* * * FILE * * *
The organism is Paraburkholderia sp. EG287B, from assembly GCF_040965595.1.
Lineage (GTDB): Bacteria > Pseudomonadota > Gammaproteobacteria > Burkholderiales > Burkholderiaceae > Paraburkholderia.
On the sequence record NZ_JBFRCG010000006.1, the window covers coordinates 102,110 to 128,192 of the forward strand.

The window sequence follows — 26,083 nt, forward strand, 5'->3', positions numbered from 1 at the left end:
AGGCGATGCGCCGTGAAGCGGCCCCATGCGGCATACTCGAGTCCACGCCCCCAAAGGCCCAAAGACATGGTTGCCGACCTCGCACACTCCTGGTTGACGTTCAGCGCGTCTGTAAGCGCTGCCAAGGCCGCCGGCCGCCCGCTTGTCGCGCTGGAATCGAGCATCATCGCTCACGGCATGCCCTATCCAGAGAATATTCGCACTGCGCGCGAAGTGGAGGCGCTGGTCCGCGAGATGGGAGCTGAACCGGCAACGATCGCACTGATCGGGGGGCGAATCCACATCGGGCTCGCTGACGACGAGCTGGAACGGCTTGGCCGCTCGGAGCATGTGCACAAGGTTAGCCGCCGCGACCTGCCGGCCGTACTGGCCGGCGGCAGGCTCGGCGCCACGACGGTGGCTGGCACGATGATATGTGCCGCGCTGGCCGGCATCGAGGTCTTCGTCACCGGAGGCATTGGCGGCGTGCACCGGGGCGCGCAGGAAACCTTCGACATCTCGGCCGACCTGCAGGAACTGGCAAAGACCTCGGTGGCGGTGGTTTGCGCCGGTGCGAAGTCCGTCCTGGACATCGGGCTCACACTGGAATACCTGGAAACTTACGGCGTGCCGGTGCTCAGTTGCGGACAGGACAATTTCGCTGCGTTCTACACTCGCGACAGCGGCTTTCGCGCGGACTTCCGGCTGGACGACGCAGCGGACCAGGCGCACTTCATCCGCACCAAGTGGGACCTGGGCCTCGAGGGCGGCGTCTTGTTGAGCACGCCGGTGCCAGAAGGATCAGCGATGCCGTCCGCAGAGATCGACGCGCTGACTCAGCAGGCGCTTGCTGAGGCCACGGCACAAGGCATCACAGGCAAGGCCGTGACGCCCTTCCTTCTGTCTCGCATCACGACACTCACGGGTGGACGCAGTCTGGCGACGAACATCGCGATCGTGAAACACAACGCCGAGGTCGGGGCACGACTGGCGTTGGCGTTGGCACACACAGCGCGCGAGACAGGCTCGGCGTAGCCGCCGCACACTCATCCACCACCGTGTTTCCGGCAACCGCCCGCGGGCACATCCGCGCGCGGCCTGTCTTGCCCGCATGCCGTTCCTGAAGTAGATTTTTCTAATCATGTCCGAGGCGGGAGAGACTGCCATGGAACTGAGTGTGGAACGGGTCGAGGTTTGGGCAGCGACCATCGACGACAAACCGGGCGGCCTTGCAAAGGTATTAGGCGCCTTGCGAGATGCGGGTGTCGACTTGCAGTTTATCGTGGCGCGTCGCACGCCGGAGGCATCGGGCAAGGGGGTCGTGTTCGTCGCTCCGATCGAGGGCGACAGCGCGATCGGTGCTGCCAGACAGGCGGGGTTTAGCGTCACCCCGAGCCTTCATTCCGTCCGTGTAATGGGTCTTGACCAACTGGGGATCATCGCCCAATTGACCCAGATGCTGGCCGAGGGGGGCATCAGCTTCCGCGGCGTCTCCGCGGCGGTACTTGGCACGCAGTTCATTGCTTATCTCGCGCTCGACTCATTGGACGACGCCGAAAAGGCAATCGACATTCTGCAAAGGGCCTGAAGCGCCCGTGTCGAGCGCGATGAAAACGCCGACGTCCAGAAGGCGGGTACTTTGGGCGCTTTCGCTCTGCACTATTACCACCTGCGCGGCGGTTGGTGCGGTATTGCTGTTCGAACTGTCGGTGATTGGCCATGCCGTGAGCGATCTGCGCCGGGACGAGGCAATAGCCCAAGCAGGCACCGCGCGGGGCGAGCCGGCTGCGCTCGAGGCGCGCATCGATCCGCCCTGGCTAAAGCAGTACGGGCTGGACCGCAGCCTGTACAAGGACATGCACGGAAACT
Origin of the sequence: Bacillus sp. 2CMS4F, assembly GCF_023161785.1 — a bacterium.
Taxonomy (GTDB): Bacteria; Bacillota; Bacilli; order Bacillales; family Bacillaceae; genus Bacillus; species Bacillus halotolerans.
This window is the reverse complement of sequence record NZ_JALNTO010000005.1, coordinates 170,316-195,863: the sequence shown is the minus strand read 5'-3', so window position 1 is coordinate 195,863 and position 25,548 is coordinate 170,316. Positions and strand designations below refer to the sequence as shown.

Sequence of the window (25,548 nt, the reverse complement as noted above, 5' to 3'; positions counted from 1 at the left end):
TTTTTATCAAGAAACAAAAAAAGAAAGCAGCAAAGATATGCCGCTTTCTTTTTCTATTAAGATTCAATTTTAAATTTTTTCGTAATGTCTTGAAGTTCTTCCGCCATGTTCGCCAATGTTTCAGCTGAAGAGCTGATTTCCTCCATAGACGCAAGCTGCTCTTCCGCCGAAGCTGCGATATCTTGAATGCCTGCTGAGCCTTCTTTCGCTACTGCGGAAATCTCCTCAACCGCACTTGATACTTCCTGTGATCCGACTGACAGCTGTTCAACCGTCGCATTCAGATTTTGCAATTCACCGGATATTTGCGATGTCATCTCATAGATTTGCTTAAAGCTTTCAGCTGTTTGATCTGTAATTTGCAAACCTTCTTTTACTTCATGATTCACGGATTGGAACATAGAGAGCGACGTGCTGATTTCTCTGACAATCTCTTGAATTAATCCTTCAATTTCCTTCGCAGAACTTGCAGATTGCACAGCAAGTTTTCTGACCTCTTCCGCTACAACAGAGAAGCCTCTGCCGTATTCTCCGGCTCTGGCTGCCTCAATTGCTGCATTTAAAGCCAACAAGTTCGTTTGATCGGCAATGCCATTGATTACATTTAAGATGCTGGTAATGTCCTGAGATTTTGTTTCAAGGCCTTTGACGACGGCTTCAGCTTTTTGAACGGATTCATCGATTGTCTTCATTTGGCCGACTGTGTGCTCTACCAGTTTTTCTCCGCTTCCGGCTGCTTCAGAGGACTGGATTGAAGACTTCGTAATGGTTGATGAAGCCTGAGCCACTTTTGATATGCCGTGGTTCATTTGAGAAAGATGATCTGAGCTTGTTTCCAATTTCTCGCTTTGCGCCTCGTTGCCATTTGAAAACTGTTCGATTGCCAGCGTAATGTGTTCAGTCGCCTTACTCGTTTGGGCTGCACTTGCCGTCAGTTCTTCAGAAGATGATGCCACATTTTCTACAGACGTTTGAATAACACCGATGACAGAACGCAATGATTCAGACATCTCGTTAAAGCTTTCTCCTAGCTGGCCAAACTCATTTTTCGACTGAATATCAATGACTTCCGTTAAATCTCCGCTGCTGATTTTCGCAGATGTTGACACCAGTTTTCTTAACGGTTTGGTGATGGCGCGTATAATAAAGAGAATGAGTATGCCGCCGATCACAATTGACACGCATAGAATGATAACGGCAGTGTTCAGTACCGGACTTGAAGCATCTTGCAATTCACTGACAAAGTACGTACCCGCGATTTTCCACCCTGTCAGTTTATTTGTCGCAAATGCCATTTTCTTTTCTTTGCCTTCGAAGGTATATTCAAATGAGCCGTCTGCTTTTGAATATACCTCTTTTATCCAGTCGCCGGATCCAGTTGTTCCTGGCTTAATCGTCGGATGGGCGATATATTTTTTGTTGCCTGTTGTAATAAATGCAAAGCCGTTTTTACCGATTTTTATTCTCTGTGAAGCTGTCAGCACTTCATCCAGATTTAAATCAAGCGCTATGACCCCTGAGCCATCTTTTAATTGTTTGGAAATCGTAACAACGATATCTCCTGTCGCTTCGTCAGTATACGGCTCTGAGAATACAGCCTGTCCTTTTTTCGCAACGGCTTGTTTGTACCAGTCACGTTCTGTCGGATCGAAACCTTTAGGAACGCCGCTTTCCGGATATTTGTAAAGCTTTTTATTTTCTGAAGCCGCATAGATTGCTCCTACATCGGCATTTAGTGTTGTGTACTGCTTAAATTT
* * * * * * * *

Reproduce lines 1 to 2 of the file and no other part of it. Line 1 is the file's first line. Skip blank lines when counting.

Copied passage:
The organism is Paraburkholderia sp. EG287B, from assembly GCF_040965595.1.
Lineage (GTDB): Bacteria > Pseudomonadota > Gammaproteobacteria > Burkholderiales > Burkholderiaceae > Paraburkholderia.